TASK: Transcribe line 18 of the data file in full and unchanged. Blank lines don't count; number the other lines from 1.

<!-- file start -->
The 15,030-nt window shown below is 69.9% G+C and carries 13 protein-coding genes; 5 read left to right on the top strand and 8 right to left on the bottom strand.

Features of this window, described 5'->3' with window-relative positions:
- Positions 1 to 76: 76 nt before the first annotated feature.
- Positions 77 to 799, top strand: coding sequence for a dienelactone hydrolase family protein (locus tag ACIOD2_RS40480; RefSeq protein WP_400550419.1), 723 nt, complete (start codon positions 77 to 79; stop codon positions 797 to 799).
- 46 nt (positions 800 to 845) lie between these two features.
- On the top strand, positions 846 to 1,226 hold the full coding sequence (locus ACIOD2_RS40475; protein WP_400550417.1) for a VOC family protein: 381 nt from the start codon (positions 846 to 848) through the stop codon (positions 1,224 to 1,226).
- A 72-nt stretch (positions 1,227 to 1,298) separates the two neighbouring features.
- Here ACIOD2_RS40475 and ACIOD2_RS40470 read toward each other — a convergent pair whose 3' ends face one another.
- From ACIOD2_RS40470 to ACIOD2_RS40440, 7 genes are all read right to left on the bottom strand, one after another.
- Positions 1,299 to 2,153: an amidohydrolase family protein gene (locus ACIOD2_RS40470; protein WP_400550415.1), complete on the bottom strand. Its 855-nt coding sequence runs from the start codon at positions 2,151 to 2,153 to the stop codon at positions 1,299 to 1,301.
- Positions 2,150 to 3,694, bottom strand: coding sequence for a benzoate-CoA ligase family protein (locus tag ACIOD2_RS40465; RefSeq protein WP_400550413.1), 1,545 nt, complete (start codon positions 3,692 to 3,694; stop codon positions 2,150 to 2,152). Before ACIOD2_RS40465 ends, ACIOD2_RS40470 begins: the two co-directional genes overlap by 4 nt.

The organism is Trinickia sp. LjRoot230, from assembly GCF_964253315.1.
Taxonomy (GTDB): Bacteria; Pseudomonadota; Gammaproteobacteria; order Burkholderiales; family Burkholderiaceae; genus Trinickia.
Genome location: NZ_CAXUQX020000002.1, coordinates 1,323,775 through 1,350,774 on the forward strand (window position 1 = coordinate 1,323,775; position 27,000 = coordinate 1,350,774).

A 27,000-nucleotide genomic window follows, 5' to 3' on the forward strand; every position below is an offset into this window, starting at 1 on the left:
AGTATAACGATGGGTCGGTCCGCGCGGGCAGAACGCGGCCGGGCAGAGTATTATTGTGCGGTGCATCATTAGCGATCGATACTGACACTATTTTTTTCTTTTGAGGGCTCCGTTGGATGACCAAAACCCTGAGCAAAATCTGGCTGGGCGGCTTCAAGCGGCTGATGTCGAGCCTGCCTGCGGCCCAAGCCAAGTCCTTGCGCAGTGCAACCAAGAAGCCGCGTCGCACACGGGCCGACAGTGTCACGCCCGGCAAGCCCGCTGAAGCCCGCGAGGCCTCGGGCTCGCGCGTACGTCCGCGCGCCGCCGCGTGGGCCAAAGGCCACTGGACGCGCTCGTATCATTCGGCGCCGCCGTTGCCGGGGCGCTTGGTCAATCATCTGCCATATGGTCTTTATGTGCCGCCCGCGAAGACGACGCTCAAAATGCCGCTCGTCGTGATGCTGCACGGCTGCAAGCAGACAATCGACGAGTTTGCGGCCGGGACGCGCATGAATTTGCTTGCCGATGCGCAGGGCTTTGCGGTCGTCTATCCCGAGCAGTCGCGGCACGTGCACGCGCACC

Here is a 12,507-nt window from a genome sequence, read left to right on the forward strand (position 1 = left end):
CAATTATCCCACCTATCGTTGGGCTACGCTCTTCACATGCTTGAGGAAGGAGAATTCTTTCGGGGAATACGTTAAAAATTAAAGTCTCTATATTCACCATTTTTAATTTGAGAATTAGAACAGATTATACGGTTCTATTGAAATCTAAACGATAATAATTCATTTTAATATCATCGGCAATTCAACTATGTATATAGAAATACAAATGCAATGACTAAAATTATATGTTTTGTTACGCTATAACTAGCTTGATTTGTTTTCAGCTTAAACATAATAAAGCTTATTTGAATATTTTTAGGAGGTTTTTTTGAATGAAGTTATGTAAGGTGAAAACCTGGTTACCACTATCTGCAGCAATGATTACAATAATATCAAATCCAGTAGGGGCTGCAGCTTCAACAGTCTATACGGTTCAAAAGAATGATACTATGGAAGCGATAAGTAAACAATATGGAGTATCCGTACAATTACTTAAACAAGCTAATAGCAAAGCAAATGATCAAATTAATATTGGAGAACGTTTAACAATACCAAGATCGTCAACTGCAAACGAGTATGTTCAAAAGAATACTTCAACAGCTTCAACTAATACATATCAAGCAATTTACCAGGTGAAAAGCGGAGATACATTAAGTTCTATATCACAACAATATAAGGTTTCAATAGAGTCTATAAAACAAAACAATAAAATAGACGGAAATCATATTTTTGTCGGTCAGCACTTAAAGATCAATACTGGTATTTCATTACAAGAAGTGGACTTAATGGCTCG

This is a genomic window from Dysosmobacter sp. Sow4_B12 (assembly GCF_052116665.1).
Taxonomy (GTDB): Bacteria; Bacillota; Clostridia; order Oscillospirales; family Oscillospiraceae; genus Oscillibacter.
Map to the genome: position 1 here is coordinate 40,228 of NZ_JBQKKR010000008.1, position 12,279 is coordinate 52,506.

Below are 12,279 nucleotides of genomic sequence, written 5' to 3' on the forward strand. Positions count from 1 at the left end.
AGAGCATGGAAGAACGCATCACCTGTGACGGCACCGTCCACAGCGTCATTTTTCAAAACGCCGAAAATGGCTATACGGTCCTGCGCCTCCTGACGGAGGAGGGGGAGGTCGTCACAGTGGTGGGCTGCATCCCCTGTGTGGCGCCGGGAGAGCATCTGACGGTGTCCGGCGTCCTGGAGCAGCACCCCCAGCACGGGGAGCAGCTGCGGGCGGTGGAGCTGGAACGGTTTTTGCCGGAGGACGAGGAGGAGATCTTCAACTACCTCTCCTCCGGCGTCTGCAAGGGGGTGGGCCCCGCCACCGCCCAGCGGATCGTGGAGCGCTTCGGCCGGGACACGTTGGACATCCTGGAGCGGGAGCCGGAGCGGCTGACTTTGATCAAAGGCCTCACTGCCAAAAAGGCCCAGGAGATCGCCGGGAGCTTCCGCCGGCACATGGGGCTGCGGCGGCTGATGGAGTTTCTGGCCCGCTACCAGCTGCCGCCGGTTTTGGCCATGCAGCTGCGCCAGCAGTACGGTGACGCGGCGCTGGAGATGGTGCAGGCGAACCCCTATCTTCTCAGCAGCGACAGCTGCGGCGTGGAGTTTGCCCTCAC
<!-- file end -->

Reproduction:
CAATTATCCCACCTATCGTTGGGCTACGCTCTTCACATGCTTGAGGAAGGAGAATTCTTTCGGGGAATACGTTAAAAATTAAAGTCTCTATATTCACCATTTTTAATTTGAGAATTAGAACAGATTATACGGTTCTATTGAAATCTAAACGATAATAATTCATTTTAATATCATCGGCAATTCAACTATGTATATAGAAATACAAATGCAATGACTAAAATTATATGTTTTGTTACGCTATAACTAGCTTGATTTGTTTTCAGCTTAAACATAATAAAGCTTATTTGAATATTTTTAGGAGGTTTTTTTGAATGAAGTTATGTAAGGTGAAAACCTGGTTACCACTATCTGCAGCAATGATTACAATAATATCAAATCCAGTAGGGGCTGCAGCTTCAACAGTCTATACGGTTCAAAAGAATGATACTATGGAAGCGATAAGTAAACAATATGGAGTATCCGTACAATTACTTAAACAAGCTAATAGCAAAGCAAATGATCAAATTAATATTGGAGAACGTTTAACAATACCAAGATCGTCAACTGCAAACGAGTATGTTCAAAAGAATACTTCAACAGCTTCAACTAATACATATCAAGCAATTTACCAGGTGAAAAGCGGAGATACATTAAGTTCTATATCACAACAATATAAGGTTTCAATAGAGTCTATAAAACAAAACAATAAAATAGACGGAAATCATATTTTTGTCGGTCAGCACTTAAAGATCAATACTGGTATTTCATTACAAGAAGTGGACTTAATGGCTCG